A big question is also created when platforms attempt to be politically neutral.  What does it mean to be politically neutral? Different observers will have different thoughts on what content is objectionable and what content is just political. This change removes the stability that 230 protections give to internet platforms and creates an amorphous standard in place of a known rule.

The rationale behind this neutrality requirement is that it protects the free speech rights of platform users. But, if changes to section 230 are supposed to protect users’ rights, those rights must be established first. The Supreme Court has said in Packingham v. North Carolina that “A fundamental principle of the First Amendment is that all persons have access to places where they can speak and listen, and then, after reflection, speak and listen once more.” They go on to say that the modern internet is an important place for people to exercise their free speech. Although this may be true, the Supreme Court has not said that this requires the first amendment to be applied to internet platforms. The Supreme Court said in Manhattan Community Access Corporation v. Hallock private companies administering public access channels are not subject to first amendment requirements. In that case the court said that the result hinged on whether the private company was a state actor in its role of administering public access channels. They ruled that was not the case and the company could exclude users in ways that could potentially violate the first amendment. If providing public access channels is not a state action then it seems hosting user content on a social media website is even less so. Users of internet platforms are not entitled to first amendment protections from private companies just because the internet is where a lot of speech happens.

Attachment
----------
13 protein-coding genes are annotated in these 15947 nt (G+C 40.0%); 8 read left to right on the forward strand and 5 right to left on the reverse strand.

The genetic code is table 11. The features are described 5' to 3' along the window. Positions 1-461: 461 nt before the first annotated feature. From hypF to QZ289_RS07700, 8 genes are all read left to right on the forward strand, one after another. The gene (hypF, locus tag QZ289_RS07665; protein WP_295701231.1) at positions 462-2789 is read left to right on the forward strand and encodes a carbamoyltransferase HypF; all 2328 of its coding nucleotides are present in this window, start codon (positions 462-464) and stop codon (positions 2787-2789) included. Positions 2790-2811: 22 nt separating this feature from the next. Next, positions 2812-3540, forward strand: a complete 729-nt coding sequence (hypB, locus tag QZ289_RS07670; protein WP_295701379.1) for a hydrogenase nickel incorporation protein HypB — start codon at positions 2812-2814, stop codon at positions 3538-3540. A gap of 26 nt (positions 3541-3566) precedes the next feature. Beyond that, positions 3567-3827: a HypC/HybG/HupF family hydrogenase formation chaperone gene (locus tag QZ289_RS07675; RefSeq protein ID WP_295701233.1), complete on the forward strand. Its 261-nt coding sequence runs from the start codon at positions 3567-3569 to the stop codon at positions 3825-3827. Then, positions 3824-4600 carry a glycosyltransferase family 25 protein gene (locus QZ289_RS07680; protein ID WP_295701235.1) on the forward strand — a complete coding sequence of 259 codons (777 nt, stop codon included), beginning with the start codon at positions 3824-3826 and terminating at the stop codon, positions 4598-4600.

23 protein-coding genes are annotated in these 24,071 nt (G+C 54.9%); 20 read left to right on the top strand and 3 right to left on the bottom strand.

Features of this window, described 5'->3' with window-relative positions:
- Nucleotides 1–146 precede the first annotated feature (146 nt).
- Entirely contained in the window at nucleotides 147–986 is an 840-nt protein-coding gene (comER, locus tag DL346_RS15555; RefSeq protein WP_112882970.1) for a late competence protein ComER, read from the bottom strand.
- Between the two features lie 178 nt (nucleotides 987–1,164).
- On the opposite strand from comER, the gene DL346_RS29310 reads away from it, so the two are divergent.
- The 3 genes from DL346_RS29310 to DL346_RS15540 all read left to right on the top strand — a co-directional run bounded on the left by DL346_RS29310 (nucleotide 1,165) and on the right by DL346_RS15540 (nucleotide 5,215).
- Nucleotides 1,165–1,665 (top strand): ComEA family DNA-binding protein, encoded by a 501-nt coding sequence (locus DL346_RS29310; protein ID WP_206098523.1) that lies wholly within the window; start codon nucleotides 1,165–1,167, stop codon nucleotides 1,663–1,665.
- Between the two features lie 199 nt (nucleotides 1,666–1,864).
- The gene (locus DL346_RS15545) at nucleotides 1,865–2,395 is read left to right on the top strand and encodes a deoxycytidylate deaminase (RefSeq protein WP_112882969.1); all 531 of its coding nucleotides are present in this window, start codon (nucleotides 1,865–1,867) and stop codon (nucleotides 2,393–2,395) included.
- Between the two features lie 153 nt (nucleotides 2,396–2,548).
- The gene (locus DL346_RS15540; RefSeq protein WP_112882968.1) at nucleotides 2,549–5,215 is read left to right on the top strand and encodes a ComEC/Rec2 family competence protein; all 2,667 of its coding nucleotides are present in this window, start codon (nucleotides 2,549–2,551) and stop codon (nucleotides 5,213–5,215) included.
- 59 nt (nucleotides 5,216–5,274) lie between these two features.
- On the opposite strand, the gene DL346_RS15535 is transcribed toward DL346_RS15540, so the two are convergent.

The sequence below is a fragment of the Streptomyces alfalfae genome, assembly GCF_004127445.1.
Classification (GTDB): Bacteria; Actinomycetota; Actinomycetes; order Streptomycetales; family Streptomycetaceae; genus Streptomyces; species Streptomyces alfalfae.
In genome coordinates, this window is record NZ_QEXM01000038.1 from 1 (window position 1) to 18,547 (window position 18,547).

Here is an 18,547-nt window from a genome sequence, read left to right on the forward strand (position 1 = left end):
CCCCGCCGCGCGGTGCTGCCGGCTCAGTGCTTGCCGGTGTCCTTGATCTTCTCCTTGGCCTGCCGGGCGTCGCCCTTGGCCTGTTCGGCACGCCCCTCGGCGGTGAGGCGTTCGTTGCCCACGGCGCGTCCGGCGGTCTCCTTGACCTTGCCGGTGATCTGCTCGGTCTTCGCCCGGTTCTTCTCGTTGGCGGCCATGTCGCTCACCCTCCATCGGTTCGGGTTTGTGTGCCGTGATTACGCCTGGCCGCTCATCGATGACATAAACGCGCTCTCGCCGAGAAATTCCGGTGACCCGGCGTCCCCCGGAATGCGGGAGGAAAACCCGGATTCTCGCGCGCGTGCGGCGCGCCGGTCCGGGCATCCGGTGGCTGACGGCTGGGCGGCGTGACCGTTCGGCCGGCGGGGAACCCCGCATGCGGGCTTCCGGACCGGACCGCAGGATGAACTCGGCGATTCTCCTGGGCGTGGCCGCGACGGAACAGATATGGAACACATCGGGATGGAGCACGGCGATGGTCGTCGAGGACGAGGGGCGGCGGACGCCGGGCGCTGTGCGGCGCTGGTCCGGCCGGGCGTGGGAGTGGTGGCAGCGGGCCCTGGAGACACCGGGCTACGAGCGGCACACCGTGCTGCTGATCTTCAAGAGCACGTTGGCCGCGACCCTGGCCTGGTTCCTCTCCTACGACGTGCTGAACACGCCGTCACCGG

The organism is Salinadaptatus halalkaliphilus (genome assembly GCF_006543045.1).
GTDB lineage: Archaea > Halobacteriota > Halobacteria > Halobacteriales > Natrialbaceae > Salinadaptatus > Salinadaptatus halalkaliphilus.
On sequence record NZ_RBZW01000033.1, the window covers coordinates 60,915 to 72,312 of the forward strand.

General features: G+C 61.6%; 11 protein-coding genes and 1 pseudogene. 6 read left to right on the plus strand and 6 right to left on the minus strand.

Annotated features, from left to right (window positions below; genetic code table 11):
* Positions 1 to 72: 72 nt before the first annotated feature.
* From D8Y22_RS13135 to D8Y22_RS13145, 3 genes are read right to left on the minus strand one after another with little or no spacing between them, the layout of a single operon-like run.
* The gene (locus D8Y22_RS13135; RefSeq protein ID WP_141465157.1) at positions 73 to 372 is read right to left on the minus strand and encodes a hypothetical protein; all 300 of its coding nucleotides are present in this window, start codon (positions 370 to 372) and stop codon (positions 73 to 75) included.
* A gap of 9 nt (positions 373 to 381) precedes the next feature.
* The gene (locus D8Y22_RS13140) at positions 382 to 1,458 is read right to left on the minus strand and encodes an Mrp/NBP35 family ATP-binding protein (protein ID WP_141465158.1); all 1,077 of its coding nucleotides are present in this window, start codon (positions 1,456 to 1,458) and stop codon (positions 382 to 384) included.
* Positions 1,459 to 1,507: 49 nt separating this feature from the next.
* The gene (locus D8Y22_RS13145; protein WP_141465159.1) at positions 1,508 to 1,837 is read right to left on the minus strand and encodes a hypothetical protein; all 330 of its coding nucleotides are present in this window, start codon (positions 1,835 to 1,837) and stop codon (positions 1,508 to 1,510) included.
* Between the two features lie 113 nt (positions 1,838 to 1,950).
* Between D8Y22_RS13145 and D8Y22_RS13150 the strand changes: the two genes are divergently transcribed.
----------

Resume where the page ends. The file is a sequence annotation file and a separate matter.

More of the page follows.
Proposed changes to section 230 try to enforce political neutrality in content moderation. These changes will remove established protections from internet platforms unless they engage in speech that they may disagree with. Users have no first amendment rights when on internet platforms run by private entities so the government should not limit the way private companies choose to moderate. Instead, these companies should be allowed to exercise their own first amendment rights in deciding what content to host.

* Alex Miller is an Associate Editor on the Michigan Technology Law Review.